Michael Gottdenker glimpsed the future over a bowl of pasta earlier this year, and he liked what he saw.
The CEO of Hargray Communications, a telecom company servicing South Carolina and Georgia, was having lunch with billionaire Jim Davis, founder of family office Redwood Capital Investments, and his adviser David Watson. Over the previous week, the two had taken a liking to Gottdenker’s company. “I didn’t think that family offices would make direct investments,” Gottdenker says reflectively, “or if they did, I thought that it would be a lot of work to get their interest.” And yet, between bites of Italian food at a restaurant in Columbia, he came to realise he could be speaking with the new owner of Hargray, a business that he had helped turn into a half-a-billion-dollar company. He shared the story of an employee who had worked her way up the business — all the way from the company’s call centre to management.
Gottdenker’s story, which highlighted the potential he saw in employees, seemed to resonate with Davis, who’d made his fortune as the co-founder of a staffing and recruitment company. And so, not long after the coffees disappeared, Davis told his would-be partners — two other family offices vying to buy Hargray — that he wanted in on their deal to acquire the company. There were other potential suitors waiting in the wings. In order to succeed, Davis and his partners would need to beat private equity, not to mention other strategic acquirers, at their own game.
Families were once regarded as slow-moving and inexperienced investors, but that’s all changed in the past few years. Looking beyond traditional investments in stocks, bonds, or even alternatives such as hedge funds, many family offices—vehicles that manage the investments and affairs of the wealthy — have pursued direct investments in companies and real estate. The most sophisticated ones are turning into investment giants, leveraging their patient capital and regularly pitting their checkbooks against private equity firms. They’re also going so far as to hire away top talent, scouring the country to beat other players to attractive targets and competing with them for big-ticket deals in companies worth hundreds of millions, or even billions, of dollars. And perhaps most surprising of all, they’re winning. That’s because one of the biggest advantages families can have over traditional private equity is speed.
This was particularly effective in the case of Hargray, whose sale to Davis and his partners became official on March 7. Its private equity owners, Quadrangle Group LLC, had periodically been seeking to sell the company as it wound down its Quadrangle Capital Partners II fund. In the fall of 2016, several attractive offers began to emerge. One came from a member of the company’s board: Kevin Wilcox, a managing director of Stephens Capital Partners, a single family office that oversees the wealth of businessman Warren A Stephens. They sought a partner and soon caught the eye of The Pritzker Organization, the Chicago-based investment firm for Thomas Pritzker. The two firms quickly started due diligence. After two months they had the outline of a deal, but the price they’d have to pay was steep. They needed to recruit a third partner, and with other buyers looking at the company, they had to move fast. That’s where Davis came in.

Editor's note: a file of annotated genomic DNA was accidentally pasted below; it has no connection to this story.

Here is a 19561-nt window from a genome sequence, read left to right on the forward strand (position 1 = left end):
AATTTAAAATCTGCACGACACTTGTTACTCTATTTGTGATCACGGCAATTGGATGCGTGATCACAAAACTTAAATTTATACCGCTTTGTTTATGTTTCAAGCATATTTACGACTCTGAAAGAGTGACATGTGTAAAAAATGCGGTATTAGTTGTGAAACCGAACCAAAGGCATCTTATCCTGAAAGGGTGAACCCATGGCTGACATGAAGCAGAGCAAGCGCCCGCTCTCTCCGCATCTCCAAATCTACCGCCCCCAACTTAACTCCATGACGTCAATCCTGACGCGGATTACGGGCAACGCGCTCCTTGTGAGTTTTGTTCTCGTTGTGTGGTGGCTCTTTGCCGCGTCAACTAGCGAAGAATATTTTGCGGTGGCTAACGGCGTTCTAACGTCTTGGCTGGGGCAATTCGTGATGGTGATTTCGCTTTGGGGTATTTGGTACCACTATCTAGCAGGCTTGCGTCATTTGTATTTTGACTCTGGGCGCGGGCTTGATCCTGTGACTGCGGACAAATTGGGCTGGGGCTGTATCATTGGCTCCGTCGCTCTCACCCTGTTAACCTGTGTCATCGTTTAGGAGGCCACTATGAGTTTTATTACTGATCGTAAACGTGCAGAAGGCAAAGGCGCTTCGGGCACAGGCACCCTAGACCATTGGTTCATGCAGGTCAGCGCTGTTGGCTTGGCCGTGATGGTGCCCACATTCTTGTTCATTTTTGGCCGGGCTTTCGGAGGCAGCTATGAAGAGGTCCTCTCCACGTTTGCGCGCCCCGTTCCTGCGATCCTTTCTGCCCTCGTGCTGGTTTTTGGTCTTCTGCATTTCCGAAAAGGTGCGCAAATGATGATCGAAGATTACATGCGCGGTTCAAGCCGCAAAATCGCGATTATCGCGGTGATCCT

Davis’s Redwood Capital Investments reveals little on its sparse website, except that it can complete deals quickly. In just a few days, Davis’s firm was able to comb through diligence completed by the other families, conduct some of its own, and catch up with its new partners. Eight days later—less than two weeks after Redwood first heard about the deal—Hargray announced that the consortium of families, led by the Pritzker group, would buy the company. The terms weren’t disclosed, but Hargray took out a $450 million term loan to fund the buyout, according to a person familiar with the matter, suggesting the company was valued at least that high.
“There’s a network that’s growing of the big family offices who do these kinds of deals,” says Joseph Gleberman, managing director for The Pritzker Organization. “I was in the private equity business at Goldman for a long time, and it’s not dissimilar to what it was like 20 years ago, when you started to see Blackstone do a deal with KKR or Goldman do a deal with Warburg Pincus.”